AFAIK, stream entry means cutting off the lower three fetters which keep one anchored to Samsara viz

  1. Lack of faith in the Buddha, the Dhamma and Sangha
  2. Belief in rites and rituals or particular practices as pathways to liberation
  3. Self view

Of these, the one that cause the maximum doubt is the third fetter - that of overcoming Self view.
It is important to note that the Buddha formulated a concept of “… this is not my Self…” and NOT “…there is no Self…”
At many places in the suttas, the Buddha clearly rejects the concept of No Self as well as the concept of Permanent Self (aka Soul).

To put it in a nutshell, the Buddha says that everything in the world is Conditioned… a result of a multitude of causes that come before it, and it itself serves as a condition for things to come.
So, Sensory stimulation causes the body’s physical receptors to be activated, this brings about Consciousness in the Mind of ‘there being X thing out there’, which automatically means that there is something in here (since one is Ignorant of the true nature of things)…forming a false sense of Being Present (Self)… which triggers pleasant/ unpleasant Feeling which gets stored up and recalled/ interpreted resulting in thoughts, speech and action about that X thing, all based on a false belief that that thing X can be acquired/ pushed away/ controlled by the Self and that doing so successfully will result in happiness.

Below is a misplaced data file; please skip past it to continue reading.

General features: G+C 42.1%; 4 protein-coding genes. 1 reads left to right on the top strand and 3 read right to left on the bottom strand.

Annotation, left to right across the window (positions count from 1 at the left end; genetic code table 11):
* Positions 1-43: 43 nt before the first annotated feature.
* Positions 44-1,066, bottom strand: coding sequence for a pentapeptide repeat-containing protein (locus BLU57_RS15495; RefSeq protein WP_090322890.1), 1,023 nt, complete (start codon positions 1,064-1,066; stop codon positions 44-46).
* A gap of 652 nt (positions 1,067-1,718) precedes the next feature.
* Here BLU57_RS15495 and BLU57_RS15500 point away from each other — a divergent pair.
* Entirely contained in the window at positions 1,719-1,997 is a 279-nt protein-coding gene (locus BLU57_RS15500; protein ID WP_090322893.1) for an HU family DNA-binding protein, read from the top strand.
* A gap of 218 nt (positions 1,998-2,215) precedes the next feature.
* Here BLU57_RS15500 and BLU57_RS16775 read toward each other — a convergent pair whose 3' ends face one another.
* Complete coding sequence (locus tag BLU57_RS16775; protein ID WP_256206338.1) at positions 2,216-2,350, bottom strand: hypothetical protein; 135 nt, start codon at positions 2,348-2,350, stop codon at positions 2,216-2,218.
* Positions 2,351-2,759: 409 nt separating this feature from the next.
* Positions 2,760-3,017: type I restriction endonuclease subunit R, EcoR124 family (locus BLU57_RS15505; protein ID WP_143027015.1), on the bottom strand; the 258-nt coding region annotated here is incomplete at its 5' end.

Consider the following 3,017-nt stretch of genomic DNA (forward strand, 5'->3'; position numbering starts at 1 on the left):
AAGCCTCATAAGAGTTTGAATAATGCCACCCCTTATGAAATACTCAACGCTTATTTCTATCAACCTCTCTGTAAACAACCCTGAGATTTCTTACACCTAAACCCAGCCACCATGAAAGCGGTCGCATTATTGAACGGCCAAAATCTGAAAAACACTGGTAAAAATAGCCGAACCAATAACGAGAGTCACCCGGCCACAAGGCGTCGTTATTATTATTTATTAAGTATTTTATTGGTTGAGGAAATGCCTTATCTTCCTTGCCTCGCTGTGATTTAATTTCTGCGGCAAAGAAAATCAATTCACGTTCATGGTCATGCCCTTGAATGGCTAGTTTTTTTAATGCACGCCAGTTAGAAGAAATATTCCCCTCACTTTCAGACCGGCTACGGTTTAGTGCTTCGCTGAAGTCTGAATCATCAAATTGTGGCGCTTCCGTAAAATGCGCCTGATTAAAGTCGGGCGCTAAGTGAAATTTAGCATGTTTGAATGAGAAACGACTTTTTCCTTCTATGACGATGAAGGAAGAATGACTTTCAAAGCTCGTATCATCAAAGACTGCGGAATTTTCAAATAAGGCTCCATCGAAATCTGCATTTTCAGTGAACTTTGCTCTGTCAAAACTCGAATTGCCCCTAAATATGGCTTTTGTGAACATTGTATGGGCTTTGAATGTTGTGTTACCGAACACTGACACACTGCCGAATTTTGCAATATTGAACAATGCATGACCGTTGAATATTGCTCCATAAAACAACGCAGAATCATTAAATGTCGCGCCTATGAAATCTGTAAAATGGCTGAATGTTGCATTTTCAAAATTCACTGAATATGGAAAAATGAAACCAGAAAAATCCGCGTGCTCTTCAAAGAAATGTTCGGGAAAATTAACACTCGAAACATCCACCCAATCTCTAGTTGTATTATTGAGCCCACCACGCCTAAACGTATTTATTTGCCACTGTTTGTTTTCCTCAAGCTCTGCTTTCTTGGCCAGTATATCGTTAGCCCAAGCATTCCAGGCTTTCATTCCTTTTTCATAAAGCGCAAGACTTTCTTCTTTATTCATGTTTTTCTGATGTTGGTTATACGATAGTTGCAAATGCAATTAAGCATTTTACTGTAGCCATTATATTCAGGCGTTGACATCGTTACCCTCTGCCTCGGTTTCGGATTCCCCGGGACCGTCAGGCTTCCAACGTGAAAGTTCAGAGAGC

An experiential understanding of this process needs to be developed by actually observing it in real-time, playing around with it and overcoming the false sense that the body/ feelings/ memories/ thought processes/ Consciousness can be regarded as permanent or as being Self. That is where Meditation and Investigation of reality come in.

Those who are affected by any affective disorder such as Depression or Manic- Depressive episodes are in a unique position of actually being able to use their different feelings/ thoughts in reaction to the same events as a tool to see past the illusory sense of Self. This is because the exaggerated Feeling and Thinking responses due to their condition being active can be easily compared with their normal responses when their condition is inactive/ controlled. Given enough insight, that may be enough to trigger the ‘Aha’ moment when it can be realized that that Feeling/ thought was not true, not under my control, not permanent, … it was just Suffering … not mine, not my Self!

Cognitive Behavioural Therapy (CBT) used as a therapeutic tool for Depression and other affective disorders has a large number of concepts and techniques to build insight and retrain how one views/ reacts to sense stimuli - these have many parallels with Buddhist philosophy and practice. If one can retrain/ change the way one Feels, Remembers, Thinks, or is Conscious of a particular Sense stimulation… how can any of these things be your permanent/ unchanging Self?